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Cop26: Johnson hails deal to cut methane emissions…

“World leaders agreed a deal yesterday to curb emissions of the planet’s second-most polluting greenhouse gas as Boris Johnson expressed optimism for success at the Glasgow climate change conference. The prime minister said that two days of talks had given a “sense” of how the world could achieve the cuts needed in greenhouse gases. He was speaking after 103 countries signed a deal to reduce methane emissions by 30 per cent by the end of the decade. If fully implemented, the pledge could limit global warming by about 0.2C by 2050. Britain, the US, EU, Indonesia, Pakistan, Argentina, Mexico, Nigeria, Iraq, Vietnam and Canada all signed. However, China, India and Russia, three of the top five methane emitters, have not and neither has Australia.” – The Times

  • Plan to cut carbon emissions or be fined, Sunak tells listed companies – The Times

Comment:

Political sketch:

… but China undermines Cop26 aims with call for 2C global warming target

“Joe Biden has criticised China’s decision not to attend the Cop26 summit as a “big mistake” after the world’s largest polluter called for less ambitious climate change goals to keep warming to 2C. China on Tuesday said a 2C target should be the aim of talks, suggesting that 1.5C was too difficult for many countries. “If we only focus on 1.5C, we are destroying consensus and many countries would demand a reopening of the negotiations,” Xie Zhenhua, Beijing’s climate negotiator, told the BBC. The 2015 Paris Agreement commits more than 190 countries to keeping the rise in mean global temperature to well below 2C above pre-industrial levels, and “preferably” limit to 1.5C. Joe Biden said that the non-attendance of Chinese President, Xi Jinping had “been a big mistake”.” – Daily Telegraph

Household spending power hit by high taxes and stagnant wages

“Household incomes will rise at the slowest rate on record over the course of this parliament because of stagnating wages, higher taxes and falling employment, an analysis has found. The Resolution Foundation think tank concluded that disposable income — a household’s spending power after taxes and other costs — would rise by only 0.1 per cent a year, the lowest over a parliament on record. The previous record was between 2015 and 2019 under David Cameron and Theresa May, when the annual rise was 0.3 per cent. Adam Corlett, principal economist at the foundation, said: “Last week the chancellor hailed his budget as marking a ‘new age of optimism’, but the economic reality facing families across Britain is far more sobering.” – The Times

Fox: Act now to curb threat of inflation

“As ever, it takes a few days for the details of the budget to sink in. We now know that the increases in national insurance and corporation tax will take UK taxes, as a share of GDP, to around 36.5 per cent — the highest in 70 years. While public spending will fall from the very high levels induced by the pandemic of around 53.1 per cent of GDP in 2020-21, it is planned to stabilise at around 41.6 per cent from 2024-25. This is the highest sustained level since the 1970s, when we carried the burden of Cold War defence spending. We are told that Conservative philosophy has changed. I disagree. It would be a mistake to believe that a more social democratic approach to economic management represents the centre of gravity of the party. The internal debate is only just starting.” – The Times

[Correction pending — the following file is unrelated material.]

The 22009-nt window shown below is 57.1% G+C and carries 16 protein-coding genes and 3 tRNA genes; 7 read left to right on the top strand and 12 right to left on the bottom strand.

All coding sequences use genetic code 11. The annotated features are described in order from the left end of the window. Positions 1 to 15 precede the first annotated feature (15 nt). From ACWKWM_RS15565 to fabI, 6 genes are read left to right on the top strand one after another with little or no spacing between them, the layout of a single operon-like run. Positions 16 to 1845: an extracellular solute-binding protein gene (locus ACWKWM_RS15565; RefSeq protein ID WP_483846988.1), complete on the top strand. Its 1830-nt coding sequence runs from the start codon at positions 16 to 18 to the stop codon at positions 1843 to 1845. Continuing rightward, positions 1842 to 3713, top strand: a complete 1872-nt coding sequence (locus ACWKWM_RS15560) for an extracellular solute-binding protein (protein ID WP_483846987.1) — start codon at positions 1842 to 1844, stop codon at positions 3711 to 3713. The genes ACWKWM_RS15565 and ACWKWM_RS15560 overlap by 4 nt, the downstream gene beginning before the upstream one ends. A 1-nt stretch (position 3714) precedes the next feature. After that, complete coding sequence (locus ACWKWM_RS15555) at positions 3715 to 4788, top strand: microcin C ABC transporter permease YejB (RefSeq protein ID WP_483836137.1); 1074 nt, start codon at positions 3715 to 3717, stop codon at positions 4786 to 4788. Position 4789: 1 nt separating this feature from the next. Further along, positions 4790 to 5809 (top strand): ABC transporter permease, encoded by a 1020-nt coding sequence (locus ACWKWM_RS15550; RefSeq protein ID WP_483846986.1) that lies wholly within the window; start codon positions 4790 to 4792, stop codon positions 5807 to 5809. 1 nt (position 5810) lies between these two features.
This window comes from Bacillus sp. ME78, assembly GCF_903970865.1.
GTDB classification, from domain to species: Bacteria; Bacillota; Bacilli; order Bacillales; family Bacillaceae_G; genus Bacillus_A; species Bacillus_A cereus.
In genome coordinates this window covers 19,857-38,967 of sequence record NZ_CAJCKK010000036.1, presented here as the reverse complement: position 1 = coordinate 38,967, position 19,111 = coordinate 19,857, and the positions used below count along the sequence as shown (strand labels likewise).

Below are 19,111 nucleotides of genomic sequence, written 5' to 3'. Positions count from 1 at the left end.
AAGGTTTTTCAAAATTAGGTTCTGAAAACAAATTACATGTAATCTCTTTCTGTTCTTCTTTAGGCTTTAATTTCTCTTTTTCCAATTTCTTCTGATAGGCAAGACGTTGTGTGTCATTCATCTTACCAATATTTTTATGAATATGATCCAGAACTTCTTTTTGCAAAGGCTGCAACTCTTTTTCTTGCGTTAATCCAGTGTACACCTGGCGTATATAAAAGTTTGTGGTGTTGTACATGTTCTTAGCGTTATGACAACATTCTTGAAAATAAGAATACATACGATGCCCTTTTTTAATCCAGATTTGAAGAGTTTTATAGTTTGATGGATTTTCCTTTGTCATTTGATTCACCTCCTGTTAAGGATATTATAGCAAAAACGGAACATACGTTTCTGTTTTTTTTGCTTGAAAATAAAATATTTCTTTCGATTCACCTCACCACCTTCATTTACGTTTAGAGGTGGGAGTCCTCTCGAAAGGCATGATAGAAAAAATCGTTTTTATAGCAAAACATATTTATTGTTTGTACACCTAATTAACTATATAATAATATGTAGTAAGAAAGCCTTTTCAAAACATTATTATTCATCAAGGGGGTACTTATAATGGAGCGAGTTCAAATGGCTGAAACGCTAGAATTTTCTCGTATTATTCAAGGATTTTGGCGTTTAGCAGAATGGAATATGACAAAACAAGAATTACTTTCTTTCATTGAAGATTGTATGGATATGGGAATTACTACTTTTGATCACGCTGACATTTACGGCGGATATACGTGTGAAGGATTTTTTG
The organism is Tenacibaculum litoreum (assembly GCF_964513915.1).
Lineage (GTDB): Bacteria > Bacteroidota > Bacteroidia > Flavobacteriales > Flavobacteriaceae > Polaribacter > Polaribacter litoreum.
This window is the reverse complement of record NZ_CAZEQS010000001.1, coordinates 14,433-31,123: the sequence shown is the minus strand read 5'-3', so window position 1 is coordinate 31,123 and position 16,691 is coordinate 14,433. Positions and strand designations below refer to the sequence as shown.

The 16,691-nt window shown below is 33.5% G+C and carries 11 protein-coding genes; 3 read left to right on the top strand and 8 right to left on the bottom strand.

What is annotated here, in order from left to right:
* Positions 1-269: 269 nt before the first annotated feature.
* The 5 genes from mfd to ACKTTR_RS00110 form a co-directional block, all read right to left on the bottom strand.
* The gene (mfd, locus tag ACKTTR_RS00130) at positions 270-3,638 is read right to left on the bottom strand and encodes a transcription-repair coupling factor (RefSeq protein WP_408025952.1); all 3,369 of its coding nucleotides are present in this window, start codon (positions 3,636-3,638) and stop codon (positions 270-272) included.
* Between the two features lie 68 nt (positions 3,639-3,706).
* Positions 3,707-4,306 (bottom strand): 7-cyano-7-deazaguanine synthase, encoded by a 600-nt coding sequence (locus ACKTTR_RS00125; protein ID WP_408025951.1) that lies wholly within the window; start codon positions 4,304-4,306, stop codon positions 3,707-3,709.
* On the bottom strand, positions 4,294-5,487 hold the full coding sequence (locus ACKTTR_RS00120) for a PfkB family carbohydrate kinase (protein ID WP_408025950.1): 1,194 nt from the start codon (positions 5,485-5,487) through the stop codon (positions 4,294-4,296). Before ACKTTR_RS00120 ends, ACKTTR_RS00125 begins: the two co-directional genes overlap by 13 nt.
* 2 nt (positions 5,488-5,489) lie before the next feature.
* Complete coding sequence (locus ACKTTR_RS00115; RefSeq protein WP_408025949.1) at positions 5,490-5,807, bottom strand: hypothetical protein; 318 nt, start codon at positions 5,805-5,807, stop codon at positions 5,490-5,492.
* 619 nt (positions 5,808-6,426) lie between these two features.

We have not yielded to France in Brexit fishing row, says Johnson

“Boris Johnson on Tuesday denied that Britain had offered concessions to France in the Brexit fishing row after Emmanuel Macron climbed down from his threat of sanctions. Asked whether the UK had offered Paris more generous terms on fishing licences in a bid to defuse tensions, Mr Johnson said: “The answer is no”. Hours before his midnight deadline on Monday, Mr Macron, the French president, announced that he was pausing his threat of sanctions so talks with the EU and Britain could continue. Clement Beaune, the French Europe minister, claimed Paris had backed down over its plan to punish the UK with trade disruptions and port bans after receiving signals from “British authorities that will speed up talks”.” – Daily Telegraph

Tories set to veto Paterson’s suspension…

“Ministers are prepared to back unprecedented plans to overturn the six-week suspension of a Tory grandee for breaking lobbying rules and put his case in the hands of a Conservative-dominated committee instead. The Commons will today vote on a decision by the standards committee, a cross-party group of MPs, to suspend Owen Paterson for breaching lobbying rules on behalf of two companies which between them were paying him £100,000 a year. Sanctions imposed by the standards committee are usually approved as a formality but supporters of Paterson will table a series of amendments seeking to change the process because they believe that he has not received natural justice.” – The Times

  • Jacob Rees-Mogg questions fairness of Owen Paterson suspension vote – The Guardian

… as the PM seeks to replace Commons standards watchdog